An ending (ascent)

Finality is unavoidable. And this chapter of my life is about to come to a close. I’ve struggled a lot the past few weeks searching for that last ounce of motivation. I almost convinced myself to stay put in Punta Arenas and count down the days until my flight. But, something kept gnawing at me to push through a few more cold days. To reach Ushuaia.

Struggling with this lack of motivation, I found myself drawn to the idea of pulling long fast days of riding on the main road. However, something within me knew that I had to do right by the bikepacking gods. I therefore decided to make the most of my time in Southern Patagonia. After all, there are no guarantees I’ll be back.

The soon to be classic bikepack along the Beagle Channel was a highlight of this past week, even the trip itself. In large part because of what it symbolizes. A beautiful exit. A route which summarized the trip’s whole purpose. To escape roads and traffic, and lose oneself in a perfect piece of nature. This is bikepacking zen. As the specks of light grew and the outlines of buildings became more defined, I felt this overwhelming sense of tranquility take ahold of me. It was almost as if a tension had been released, one which I hadn’t known even existed. An ending which provided a context for the past year and a half of my life.

This is possibly/probably the last post I’ll be doing (I might to some gear reviews etc). I apologize for the lackluster photos but I spent all my energy trying to enjoy my last pieces of good riding and less time photographing them. There is so much we couldn’t have accomplished without the help of others. Completing a trip like this does not build on my ego, but only reinforces how lucky I’ve been to be able to achieve this goal. So, I humbly thank family, friends, and followers for your enthusiasm and support. You’re all here with me, at the end of the world.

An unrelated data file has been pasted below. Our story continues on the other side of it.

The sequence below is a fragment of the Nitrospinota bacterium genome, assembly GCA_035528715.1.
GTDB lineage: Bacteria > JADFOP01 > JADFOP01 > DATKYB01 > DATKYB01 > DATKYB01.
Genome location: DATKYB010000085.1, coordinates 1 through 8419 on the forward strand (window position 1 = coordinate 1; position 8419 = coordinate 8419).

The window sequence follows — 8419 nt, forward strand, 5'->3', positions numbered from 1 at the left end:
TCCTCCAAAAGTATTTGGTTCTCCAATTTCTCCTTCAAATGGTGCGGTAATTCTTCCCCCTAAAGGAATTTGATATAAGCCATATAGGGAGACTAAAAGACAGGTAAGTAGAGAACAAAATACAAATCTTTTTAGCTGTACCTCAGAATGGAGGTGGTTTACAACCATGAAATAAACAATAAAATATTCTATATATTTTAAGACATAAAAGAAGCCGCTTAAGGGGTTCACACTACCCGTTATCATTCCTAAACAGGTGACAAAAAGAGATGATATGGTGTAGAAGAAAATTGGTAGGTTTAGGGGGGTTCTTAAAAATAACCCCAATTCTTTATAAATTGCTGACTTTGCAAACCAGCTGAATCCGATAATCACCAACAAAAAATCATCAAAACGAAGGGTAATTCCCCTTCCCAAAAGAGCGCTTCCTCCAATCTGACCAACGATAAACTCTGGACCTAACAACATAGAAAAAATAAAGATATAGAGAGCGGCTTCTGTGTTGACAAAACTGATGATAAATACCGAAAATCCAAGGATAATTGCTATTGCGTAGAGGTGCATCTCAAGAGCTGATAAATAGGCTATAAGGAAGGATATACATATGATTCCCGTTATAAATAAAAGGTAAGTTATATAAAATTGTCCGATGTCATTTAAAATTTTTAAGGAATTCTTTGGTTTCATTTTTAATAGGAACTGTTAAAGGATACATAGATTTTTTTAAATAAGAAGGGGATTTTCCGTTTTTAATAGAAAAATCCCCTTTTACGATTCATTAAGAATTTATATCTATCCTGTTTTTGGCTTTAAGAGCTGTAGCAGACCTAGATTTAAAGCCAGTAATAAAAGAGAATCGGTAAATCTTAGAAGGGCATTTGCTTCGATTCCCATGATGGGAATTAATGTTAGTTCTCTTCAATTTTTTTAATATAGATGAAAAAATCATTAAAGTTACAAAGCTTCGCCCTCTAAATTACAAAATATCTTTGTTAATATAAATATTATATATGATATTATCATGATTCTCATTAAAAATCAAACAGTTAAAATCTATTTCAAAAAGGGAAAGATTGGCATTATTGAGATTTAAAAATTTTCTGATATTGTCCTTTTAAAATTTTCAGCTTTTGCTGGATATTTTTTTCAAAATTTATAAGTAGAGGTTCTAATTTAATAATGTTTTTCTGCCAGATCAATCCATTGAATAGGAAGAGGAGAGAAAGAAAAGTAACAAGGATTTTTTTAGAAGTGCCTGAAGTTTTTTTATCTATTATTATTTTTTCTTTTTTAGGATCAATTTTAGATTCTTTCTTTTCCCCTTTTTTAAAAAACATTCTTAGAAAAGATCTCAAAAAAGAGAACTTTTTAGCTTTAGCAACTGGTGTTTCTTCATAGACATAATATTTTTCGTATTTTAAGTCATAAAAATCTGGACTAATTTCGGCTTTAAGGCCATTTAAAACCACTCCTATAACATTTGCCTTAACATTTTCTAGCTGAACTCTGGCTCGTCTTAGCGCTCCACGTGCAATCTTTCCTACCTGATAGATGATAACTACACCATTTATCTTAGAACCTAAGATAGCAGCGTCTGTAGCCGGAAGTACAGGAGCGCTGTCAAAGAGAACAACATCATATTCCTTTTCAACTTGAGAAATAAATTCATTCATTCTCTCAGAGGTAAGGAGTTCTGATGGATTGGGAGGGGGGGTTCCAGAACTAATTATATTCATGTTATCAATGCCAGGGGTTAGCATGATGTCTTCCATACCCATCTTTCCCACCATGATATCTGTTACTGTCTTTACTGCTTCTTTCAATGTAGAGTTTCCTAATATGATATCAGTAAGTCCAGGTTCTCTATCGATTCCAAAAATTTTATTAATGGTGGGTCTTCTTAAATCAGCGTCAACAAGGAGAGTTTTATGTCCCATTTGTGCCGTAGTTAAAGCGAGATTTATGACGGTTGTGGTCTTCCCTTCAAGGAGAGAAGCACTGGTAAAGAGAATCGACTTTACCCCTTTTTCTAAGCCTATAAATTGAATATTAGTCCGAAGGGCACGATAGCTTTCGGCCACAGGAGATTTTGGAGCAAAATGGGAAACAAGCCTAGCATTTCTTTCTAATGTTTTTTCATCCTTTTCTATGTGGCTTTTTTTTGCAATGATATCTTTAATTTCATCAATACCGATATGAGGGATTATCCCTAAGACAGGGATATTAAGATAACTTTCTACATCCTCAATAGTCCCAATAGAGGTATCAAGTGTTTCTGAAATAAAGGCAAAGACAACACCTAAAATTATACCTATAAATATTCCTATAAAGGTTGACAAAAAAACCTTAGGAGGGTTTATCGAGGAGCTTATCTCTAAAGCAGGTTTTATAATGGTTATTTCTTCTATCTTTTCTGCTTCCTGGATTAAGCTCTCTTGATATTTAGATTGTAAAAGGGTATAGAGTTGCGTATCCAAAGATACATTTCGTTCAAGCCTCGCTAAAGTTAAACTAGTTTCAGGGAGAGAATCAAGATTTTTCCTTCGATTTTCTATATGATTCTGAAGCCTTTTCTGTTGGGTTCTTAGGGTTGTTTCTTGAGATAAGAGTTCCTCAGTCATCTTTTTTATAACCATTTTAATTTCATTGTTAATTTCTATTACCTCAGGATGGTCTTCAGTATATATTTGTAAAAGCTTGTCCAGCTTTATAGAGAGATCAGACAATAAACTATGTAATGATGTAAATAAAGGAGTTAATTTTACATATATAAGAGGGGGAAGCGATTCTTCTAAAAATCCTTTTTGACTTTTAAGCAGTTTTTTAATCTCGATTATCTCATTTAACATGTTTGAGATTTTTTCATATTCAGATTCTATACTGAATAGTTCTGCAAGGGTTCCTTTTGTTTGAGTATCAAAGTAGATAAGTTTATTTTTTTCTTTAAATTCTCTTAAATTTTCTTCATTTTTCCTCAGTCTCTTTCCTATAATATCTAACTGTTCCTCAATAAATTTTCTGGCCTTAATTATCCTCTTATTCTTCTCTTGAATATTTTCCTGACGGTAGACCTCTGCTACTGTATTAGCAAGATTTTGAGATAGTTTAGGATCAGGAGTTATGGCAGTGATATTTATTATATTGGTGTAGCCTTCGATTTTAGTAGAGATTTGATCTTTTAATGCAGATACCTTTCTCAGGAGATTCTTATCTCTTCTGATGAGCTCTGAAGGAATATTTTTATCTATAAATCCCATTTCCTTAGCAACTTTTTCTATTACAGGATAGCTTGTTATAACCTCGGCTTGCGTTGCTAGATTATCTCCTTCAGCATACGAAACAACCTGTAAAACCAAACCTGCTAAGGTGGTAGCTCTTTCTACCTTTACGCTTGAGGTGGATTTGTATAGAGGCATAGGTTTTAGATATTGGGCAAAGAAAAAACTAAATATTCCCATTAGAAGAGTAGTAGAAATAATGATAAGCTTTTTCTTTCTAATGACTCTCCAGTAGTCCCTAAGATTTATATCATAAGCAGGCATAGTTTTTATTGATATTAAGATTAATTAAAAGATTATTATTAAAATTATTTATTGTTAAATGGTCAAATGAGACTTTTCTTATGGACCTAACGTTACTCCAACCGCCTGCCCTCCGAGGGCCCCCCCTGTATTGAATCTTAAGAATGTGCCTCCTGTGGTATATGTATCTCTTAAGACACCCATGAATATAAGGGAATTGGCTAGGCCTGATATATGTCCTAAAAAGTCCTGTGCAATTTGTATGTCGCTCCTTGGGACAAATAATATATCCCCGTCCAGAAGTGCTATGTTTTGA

Trees down south tend to take on this certain lean
Rio Verde, possibly one of the strangest communities I’ve ever camped in.
puzzlin’ gates
Along Seno Otway. A highly recommendable alternative to the main road.
Got me some!
Cold cleasr nights, make for beautiful mornings
Frost crystals
bus shelter/cyclists refuge.


The classic stop in Panaderia La Union, Tolhuin.
Setting off for a bikepack along the beagle channel.
The first 10 kilometers bring you past a variety of beautiful cabins.
The channel comes into view.
Almanza, trailerpark fishing town?
The route passes through restricted naval land. No traffic out here.
I find myself riding until it starts getting dark. Taking advantage of my fortunate weather.
In the morning i follow farm track along the coast. The foggy weather begins to clear and i’m teased with glimpses of Ushuaia.
As you can see, the restricted land is not particularily well secured.
After a few kilometers of bashing through Calafate bushes, I emerge on some rideable singletrack and out to the main road.
If pushed to answer if I would do it again on a fatbike, I think the answer is pretty obvious!

6 thoughts on “An ending (ascent)

  1. Congratulations! We’re in Mexico now (started in Alaska) and riding the dirt as much as possible too.
    Just out of interest, which month did you finish in Ushuaia, and how were the temps? We’re looking at an autumn 2019 finish.
    cheers Mark and Hana

    • We finished up in April. It was definitely getting chilly by then although probably not any lower than 0 during the day and sometimes warmer for sure but don’t expect to be in a t-shirt! Have a great trip, you’ve got some really amazing stuff coming up!

  2. Really enjoying your write up! Awesome job! I’m also planning a trip to South America and hoping to tour from Bariloche or Punta Arenas to Ushuaia via dirt. I hear that’s becoming really tough to do with the increase in pavement. I’d prefer as much off-road riding as possible. Do you have any maps or GPS of your route? Or any anecdotal evidence of some solid options?

Leave a comment

Fill in your details below or click an icon to log in: Logo

You are commenting using your account. Log Out /  Change )

Google photo

You are commenting using your Google account. Log Out /  Change )

Twitter picture

You are commenting using your Twitter account. Log Out /  Change )

Facebook photo

You are commenting using your Facebook account. Log Out /  Change )

Connecting to %s